A double-headed excursion train on Chestnut Street with the remnants of the second track recently paved over at left, April 25, 1948. Photograph by Wilbur C. Whittaker. [Jim Vail – Colorized using DeOldify]
A few substantial changes occurred, though, including the closure of the Ocean Shore Railway in 1920 followed by its track abandonment three years later, the removal of tracks from the Municipal Wharf in 1931, and the demolition of the turntable and engine house in 1942. The end of scheduled passenger service to Watsonville in 1938 and to San José in 1940, followed later by the end of the Suntan Special in 1959 and all special excursion trains in 1965, also marked an important turning point for the city. Slowly, structures began to disappear, largely due to fire, but the tracks remained down Chestnut Street, there was still siding space for sand hoppers at the depot, and the iconic wye is a fixture even today.

An excursion train turning onto Beach Street, June 25, 1939. Photograph by Wilbur C. Whittaker.
[Jim Vail – Colorized using DeOldify]
The fifth phase of Santa Cruz trackage history began approximately in 1985 when the Santa Cruz Big Trees and Pacific Railway began running tourists between Felton and the Santa Cruz Beach Boardwalk. By this point, only a few freight customers remained at the Santa Cruz yard and most other than the Santa Cruz Portland Cement Company only used the trackage sporadically. A more formal start to this final period came in 2003, seven years after Union Pacific took over the line, when the municipal trackage was completely removed with the exception of the three main tracks to Davenport, Felton, and Watsonville and a single short spur. Freight and the Big Trees train continued to pass through the area but no longer stopped there for any reason except allowing trains to pass.

The Routes Today:
The primary arteries of the routes through the city still exist and can largely be followed legally. The track begins near the junction of Chestnut Street and Green Street just west of downtown and continues down Chestnut Street for nearly a mile. Along the way, a few century-old wigwags still can be found and they continue to operate when a train runs down the street. The dual tracks down Chestnut Street have long since been removed and replaced with a single track down the middle. After crossing Laurel Street to the south, the old freight yard area is entered and can be followed along either of its branches.

A view down Chestnut Street today, 2020. [Google Streetview]
Nothing substantial remains except the spur and three ends of the wye, although a few foundation blocks and a maintenance area still occupy the former site of the turntable. While there is no trespassing allowed within the yard, a new trail will soon open allowing people to parallel the tracks. The tracks continue under West Cliff Drive to the San Lorenzo River, and this entire area is paralleled with pedestrian footpaths. No remnant of the wharf spur remains. Similarly, the former Ocean Shore right-of-way above the marine terrace to the west has also been built up and is no longer discernible nor should exploration in this area be attempted. All evidence of the former Union Traction Company trackage has long since disappeared.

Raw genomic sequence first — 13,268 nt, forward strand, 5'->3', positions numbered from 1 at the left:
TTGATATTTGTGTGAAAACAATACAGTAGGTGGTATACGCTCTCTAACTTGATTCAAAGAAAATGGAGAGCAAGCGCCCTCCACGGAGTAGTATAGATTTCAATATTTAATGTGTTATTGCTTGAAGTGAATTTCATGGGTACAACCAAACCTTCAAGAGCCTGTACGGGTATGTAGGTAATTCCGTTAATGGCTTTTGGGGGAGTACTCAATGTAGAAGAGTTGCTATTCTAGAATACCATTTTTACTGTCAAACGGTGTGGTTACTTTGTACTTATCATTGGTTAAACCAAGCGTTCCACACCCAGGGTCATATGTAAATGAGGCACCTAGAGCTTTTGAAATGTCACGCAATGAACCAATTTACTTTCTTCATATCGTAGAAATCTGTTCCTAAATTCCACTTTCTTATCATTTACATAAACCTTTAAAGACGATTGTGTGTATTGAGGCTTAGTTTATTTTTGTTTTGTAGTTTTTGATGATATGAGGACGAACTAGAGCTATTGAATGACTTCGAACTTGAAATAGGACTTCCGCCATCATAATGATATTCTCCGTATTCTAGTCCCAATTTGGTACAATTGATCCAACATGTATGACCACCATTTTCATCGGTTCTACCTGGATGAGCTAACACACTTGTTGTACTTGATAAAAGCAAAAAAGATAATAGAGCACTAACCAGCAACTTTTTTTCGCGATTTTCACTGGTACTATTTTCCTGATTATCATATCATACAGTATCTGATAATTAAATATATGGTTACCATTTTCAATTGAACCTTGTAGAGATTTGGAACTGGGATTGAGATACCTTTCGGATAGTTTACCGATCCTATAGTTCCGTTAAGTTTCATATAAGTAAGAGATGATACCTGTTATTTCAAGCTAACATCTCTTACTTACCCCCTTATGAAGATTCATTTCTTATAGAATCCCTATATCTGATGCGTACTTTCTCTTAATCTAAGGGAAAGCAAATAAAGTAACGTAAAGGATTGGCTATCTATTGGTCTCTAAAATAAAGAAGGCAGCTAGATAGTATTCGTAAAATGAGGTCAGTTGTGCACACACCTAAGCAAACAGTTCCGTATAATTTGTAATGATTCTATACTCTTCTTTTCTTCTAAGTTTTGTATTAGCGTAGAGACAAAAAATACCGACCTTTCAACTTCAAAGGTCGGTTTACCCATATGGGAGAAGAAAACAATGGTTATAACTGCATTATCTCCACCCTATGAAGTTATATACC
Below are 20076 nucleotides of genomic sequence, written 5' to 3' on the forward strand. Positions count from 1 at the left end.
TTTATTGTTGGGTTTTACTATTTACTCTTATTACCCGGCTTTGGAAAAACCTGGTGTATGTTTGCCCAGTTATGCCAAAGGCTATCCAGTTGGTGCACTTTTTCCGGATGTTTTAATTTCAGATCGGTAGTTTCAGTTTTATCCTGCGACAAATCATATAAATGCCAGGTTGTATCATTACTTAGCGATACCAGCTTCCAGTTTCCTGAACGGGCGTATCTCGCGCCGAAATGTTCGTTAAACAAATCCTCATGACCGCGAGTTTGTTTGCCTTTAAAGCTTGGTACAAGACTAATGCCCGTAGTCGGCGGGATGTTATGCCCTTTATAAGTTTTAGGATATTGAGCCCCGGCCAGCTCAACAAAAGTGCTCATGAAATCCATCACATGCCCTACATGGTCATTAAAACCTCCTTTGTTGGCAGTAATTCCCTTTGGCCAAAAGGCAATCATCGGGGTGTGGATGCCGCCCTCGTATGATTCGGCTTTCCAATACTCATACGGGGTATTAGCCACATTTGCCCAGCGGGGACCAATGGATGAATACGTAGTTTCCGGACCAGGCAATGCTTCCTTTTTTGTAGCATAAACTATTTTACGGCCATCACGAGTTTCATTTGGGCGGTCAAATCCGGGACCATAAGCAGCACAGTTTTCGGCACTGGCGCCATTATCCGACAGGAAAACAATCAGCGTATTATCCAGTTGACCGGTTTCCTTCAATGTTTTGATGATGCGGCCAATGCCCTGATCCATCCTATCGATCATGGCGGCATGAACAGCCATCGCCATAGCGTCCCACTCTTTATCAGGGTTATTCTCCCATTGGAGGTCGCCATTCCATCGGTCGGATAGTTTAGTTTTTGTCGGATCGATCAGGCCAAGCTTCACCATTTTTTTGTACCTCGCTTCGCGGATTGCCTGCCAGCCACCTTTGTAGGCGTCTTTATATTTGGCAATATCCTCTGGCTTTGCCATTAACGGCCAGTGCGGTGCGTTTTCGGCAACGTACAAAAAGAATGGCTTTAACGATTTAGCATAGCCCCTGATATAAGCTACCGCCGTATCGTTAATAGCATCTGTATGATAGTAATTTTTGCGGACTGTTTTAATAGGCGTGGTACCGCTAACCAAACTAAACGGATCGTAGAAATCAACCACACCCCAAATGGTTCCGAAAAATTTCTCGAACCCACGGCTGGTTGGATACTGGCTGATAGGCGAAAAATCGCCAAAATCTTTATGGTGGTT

Citations & Credits:

3 comments:

  1. I remember where I was on Sunday, August 1, 1965. I was at my father's
    birthday party at Alma College. I was fuming because I wanted to be over
    the hill at Felton to either ride or photograph what I did not realize at
    the time was the final Southern Pacific excursion train to Felton. Early
    in 1966, much to my dismay, Western Railroader said Southern Pacific would
    not be running another passenger train to Felton because the track was
    "being maintained for light freight service only." August 1, 1965 is a
    date which keeps slipping through the cracks although it was shown in
    an article some time ago here with a photo of the train parked on the
    the siding at Felton on that day, the open end observation car in the
    foreground. In other words, 1964 was not the final year for the S.P.
    excursion trains on Chestnut Street. Great article as always Derek!

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    Replies
    1. Noted and corrected. I'm not sure why I keep getting that date wrong. Maybe it's because 1964 was the last year you personally took the excursion train. Who knows. I will be certain to get the date right in any published books going forward. Cheers!

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  2. The shot of the excursion train on Chestnut Street is one of the rarest photos I've seen of the Santa Cruz Branch: A pair of San Diego & Arizona Eastern locomotives, in passenger service no less. I've never seen any other photos of SD&AE engines on the branch.

    No. 26 was the only Southern Pacific class T-58 4-6-0 engine. It was transferred to SP from the SD&AE in June 1941 and renumbered SP 2386. It was renumbered back to No. 26 in November 1948 and was scrapped in 1951.

    Trailing engine No. 103 was a class C-9 2-8-0 that was returned to SP in 1941 as their No. 2523. It also was renumbered back to its SD&AE number in 1948. I’m guessing the excursion ran up the Olympia line and No. 26 was added at Watsonville Junction or Santa Cruz to help with the grade to Felton. I believe the engines are facing south on Chestnut Street toward the Santa Cruz yard.

    ReplyDelete